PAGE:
Anti-reflective coating (also called AR coating or anti-glare coating) improves both your vision through your lenses and the appearance of your glasses.
AR coatings are similar to the coatings found on microscopes and camera lenses. They consist of several layers of metal oxides applied to the front and back lens surfaces. Because of the layering effect, AR coatings sometimes have a hint of green or purple color, depending on the individual manufacturer's formula.
Each layer is scientifically calculated to block reflected light. The result is that you'll see a reduction in glare, annoying reflections and halos around lights. This is a great safety benefit when you're driving at night.
Also, anti-reflective coating reduces both internal and external reflections on the lenses themselves, creating a nicer cosmetic appearance. Internal reflections appear as rings that make lenses look thick. External reflections mask your eyes from a clear, complete view when someone is looking at you. So with an anti-reflective coating, reflections are eliminated and eyeglass lenses look thinner or non-existent and your eyes are more visible so you can make better eye contact with others.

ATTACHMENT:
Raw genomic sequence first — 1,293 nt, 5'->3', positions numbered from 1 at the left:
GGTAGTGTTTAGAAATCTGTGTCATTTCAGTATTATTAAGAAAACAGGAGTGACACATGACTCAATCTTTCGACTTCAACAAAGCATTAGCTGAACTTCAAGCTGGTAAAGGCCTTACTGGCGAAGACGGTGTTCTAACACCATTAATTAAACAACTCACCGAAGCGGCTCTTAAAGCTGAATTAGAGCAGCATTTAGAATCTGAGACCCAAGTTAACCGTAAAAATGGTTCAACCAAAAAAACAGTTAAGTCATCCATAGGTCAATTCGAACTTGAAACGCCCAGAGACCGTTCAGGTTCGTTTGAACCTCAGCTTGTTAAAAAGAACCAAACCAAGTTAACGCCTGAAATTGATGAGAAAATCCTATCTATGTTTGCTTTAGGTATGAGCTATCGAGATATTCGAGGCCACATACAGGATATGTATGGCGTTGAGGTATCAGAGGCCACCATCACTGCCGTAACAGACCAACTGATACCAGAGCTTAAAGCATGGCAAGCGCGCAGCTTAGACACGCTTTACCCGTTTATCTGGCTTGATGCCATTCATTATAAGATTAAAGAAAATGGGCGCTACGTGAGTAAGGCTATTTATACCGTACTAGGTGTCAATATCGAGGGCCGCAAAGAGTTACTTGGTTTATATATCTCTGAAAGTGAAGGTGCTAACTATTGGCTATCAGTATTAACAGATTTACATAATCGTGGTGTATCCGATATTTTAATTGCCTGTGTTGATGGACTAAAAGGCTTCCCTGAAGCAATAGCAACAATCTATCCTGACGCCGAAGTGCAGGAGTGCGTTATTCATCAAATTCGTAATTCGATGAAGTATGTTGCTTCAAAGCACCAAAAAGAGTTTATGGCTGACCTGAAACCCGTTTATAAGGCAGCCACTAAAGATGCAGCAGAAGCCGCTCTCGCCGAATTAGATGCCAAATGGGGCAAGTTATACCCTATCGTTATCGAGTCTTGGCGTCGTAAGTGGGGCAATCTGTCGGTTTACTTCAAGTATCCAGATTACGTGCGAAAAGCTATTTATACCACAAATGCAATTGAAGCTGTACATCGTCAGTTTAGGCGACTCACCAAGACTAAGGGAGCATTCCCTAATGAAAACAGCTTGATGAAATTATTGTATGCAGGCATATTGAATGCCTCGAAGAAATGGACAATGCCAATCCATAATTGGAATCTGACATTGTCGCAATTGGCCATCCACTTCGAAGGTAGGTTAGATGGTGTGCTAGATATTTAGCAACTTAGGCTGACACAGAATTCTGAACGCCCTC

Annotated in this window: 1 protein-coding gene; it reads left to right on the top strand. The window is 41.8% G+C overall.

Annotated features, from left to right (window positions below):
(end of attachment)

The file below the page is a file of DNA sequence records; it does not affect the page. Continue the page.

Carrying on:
Anti-reflective coating is beneficial for virtually everyone who wears eyeglasses. Also, research shows wearing AR coated lenses improves night driving vision and increases comfort during prolonged computer use (compared with wearing uncoated lenses).
AR coating is especially beneficial if you choose high-index lenses. These thinner, lighter lenses reflect more light than regular plastic lenses unless anti-reflective coating is applied.
Anti-reflective coating is also beneficial when applied to the back surface of lenses in sunglasses because it eliminates reflections of sunlight into your eyes from the lenses when the sun is behind you. (Since the purpose of sunglasses is to reduce how much light enters your eyes and because you aren't concerned about making eye contact with others when wearing shades, there is no benefit to having AR coating applied to the front surface of sunglass lenses.)
Most premium anti-reflective coatings include a "hydrophobic" surface layer that prevents water spots from forming and makes the lenses easier to clean. Some AR coatings also include an oleophobic surface layer that repels skin oils and makes it easier to remove smudges for the lenses.
When cleaning AR-coated lenses, use only products that Eyeglass House recommends. Lens cleaners with harsh chemicals may damage the anti-reflective coating.
Also, don't ever attempt to clean AR-coated lenses without wetting them first. Using a dry cloth on a dry lens can cause lens scratches. And because anti-reflective coating eliminates light reflections that can mask lens surface defects, fine scratches will be more visible on AR-coated lenses than on uncoated lenses.